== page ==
The Duke of Edinburgh made five official visits to my province of Nova Scotia. His first official visit was in 1951, when he accompanied then-Princess Elizabeth on a cross-Canada visit. They were greeted by thousands of enthusiastic Nova Scotians as they rode by train from Amherst to Truro and Halifax. While 1951 may have been his first official royal visit to Nova Scotia, several years earlier, serving as a young naval officer in the Royal Navy during the Battle of the Atlantic, Prince Philip had been in Halifax during the Second World War. As a former naval officer, it was fitting that his last official visit to Nova Scotia was to celebrate the one hundredth anniversary of the Royal Canadian Navy in 2010.
Honourable senators, on behalf of all Nova Scotians and the Progressive Senate Group, I wish to express my deepest condolences to Her Majesty, Queen Elizabeth II and to all members of the Royal Family. Thank you.
Honourable senators, the Queen once affectionately noted that Prince Philip was well known for declining compliments, whether giving or receiving. Still, when a young Princess Elizabeth said she was drawn to Philip’s forthrightness and independence, Philip in turn replied that:
To have been spared in the war and seen victory . . . to have fallen in love completely and unreservedly, makes all one’s personal and even the world’s troubles seem small and petty.
Theirs was a marriage of choice. He willingly gave up his own royal titles and naval career to take up his role as consort, which he shaped and defined by running and reforming the royal households and managing people, including those marrying into a royal life of service.
As a young man, Philip had overcome many family traumas and much loss, most powerfully perhaps the assassination of his uncle Lord Mountbatten. So when my former CTV colleague Norm Perry commented on the “massive security entourage,” the Prince abruptly stood and left the interview set. He felt the media should have understood the need, given the ongoing threats to his family.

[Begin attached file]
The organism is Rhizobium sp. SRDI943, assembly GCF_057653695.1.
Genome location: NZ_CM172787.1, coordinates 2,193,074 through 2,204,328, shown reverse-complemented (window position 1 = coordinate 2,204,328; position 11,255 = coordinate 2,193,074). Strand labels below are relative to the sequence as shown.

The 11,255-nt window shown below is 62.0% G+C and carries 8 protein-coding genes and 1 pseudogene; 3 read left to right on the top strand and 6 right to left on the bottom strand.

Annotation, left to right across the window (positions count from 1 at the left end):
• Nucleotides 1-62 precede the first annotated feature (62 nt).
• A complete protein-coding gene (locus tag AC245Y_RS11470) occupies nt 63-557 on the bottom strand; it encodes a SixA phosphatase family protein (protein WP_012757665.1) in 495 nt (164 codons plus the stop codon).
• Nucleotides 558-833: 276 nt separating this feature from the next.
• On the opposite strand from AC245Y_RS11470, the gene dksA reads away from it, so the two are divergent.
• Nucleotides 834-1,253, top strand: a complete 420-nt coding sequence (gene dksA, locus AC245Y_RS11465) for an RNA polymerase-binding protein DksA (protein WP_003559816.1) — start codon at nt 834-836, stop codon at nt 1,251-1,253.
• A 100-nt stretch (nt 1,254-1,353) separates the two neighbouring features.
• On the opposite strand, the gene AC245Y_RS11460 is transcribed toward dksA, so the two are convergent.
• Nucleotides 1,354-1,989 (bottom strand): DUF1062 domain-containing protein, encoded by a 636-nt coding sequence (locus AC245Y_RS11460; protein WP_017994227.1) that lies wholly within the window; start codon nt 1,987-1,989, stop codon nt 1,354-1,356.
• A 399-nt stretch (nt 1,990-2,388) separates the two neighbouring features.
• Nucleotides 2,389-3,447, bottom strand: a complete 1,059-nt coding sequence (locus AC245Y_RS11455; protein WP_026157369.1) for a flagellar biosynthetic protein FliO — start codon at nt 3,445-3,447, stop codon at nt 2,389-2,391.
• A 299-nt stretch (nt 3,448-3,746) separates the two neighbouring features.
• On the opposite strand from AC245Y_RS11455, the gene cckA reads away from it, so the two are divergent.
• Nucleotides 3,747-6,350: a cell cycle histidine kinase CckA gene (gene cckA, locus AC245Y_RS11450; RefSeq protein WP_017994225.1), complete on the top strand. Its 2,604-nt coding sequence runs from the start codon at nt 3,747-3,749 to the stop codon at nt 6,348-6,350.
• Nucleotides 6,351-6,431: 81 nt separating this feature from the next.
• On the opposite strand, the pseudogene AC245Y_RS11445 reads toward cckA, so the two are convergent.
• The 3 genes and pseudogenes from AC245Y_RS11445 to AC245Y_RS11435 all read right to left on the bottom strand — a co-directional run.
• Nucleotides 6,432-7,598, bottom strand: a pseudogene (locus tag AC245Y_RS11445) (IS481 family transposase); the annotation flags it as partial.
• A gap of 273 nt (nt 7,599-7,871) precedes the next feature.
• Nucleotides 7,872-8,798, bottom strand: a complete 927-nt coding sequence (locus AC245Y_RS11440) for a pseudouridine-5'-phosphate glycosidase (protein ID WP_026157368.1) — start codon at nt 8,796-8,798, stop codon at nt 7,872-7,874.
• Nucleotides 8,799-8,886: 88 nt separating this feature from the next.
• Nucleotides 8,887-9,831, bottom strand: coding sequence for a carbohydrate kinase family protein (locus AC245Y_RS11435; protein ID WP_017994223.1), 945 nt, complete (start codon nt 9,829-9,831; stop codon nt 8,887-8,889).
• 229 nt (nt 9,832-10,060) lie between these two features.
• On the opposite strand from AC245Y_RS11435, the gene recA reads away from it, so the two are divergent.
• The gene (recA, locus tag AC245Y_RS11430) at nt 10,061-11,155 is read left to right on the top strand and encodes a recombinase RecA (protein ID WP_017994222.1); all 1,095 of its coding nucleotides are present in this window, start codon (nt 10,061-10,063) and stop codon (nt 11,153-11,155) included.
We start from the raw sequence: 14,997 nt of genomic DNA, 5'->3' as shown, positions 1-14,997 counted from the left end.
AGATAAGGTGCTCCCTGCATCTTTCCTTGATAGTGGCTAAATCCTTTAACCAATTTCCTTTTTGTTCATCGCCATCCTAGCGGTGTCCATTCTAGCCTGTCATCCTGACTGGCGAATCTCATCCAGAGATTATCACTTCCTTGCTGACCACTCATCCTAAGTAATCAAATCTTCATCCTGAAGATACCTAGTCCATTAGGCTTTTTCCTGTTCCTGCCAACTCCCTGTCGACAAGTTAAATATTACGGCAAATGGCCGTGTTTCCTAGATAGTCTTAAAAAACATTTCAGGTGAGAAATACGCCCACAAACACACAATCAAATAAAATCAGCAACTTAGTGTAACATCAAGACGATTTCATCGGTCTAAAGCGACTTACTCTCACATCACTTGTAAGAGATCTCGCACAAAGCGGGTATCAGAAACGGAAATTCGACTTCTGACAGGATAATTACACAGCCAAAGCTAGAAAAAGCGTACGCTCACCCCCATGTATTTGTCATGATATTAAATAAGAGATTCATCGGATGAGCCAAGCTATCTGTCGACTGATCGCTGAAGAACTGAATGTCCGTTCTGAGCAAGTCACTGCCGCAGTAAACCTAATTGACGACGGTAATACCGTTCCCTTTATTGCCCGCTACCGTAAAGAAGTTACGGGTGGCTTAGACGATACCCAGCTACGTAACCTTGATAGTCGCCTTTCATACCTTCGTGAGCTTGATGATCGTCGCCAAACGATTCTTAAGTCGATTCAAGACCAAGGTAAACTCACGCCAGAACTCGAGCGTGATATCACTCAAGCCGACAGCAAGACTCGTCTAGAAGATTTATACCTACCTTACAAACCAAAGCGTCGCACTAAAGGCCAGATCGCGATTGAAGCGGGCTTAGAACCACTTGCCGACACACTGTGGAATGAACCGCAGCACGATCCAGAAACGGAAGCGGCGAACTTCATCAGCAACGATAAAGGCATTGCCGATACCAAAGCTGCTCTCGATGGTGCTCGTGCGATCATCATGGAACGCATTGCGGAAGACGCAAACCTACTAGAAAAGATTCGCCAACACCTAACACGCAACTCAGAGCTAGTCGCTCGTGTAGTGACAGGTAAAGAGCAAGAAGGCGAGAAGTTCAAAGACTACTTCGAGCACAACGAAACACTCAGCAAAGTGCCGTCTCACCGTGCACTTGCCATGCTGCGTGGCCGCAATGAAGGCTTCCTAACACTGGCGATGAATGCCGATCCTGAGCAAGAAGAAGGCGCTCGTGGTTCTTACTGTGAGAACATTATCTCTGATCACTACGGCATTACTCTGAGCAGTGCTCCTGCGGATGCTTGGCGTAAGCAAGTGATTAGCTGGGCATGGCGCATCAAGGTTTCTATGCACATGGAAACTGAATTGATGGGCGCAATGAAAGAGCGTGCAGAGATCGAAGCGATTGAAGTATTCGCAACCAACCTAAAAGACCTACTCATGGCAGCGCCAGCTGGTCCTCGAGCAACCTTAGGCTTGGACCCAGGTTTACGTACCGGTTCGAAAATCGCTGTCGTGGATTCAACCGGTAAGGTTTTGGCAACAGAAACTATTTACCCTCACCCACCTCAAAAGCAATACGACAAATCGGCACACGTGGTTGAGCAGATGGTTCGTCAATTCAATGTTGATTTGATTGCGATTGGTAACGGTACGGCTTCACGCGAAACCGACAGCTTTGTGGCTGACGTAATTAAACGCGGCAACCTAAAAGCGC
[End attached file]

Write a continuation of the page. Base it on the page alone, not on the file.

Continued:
Philip was not a fan of the media’s relentless pursuit. During a visit to the Caribbean, he told the matron of a hospital, “You have mosquitoes. I have the press.” At a Diamond Jubilee reception, he demanded to know why the editor of a tabloid was there. “Because I was invited,” the man explained. To which Prince Philip responded, “Well, you didn’t have to come.”
It’s true, he was a man of a different time, and his comments sometimes offended, often ruffled, but everyone knew he usually meant what he said and said what he meant. He did not suffer fools. One of the Queen’s biographers said that Prince Philip was highly intelligent and a “far-thinking person,” and was an early adopter of computers and email. He enjoyed painting and birdwatching and was dedicated to improving education, particularly in science and technology, and to saving the rainforests decades before it was on anybody’s radar. He served as International President of the World Wildlife Fund, and his international award program has engaged more than 6 million young adults in community service and leadership development.
Philip was one of the busiest royals with more than 22,000 solo appearances and thousands more with his wife, and I had the honour to meet them both more than once. On his ninetieth birthday, Queen Elizabeth conferred on him the title of Lord High Admiral, the titular head of the Royal Navy — full circle to the navy life he forfeited to marry the beautiful princess. He was, she said, her “strength and stay.”
Tomorrow, the Queen will mark her ninety-fifth birthday, for the first time without her beloved partner of more than 73 years. We can only thank you both profoundly for your lives of service.
Honourable senators, I know that we were saddened to hear of the passing of His Royal Highness The Duke of Edinburgh, as were all Canadians. We all share the grief of Her Majesty the Queen and the Royal Family. I now invite the Senate to observe a minute of silence as a sign of respect for His late Royal Highness.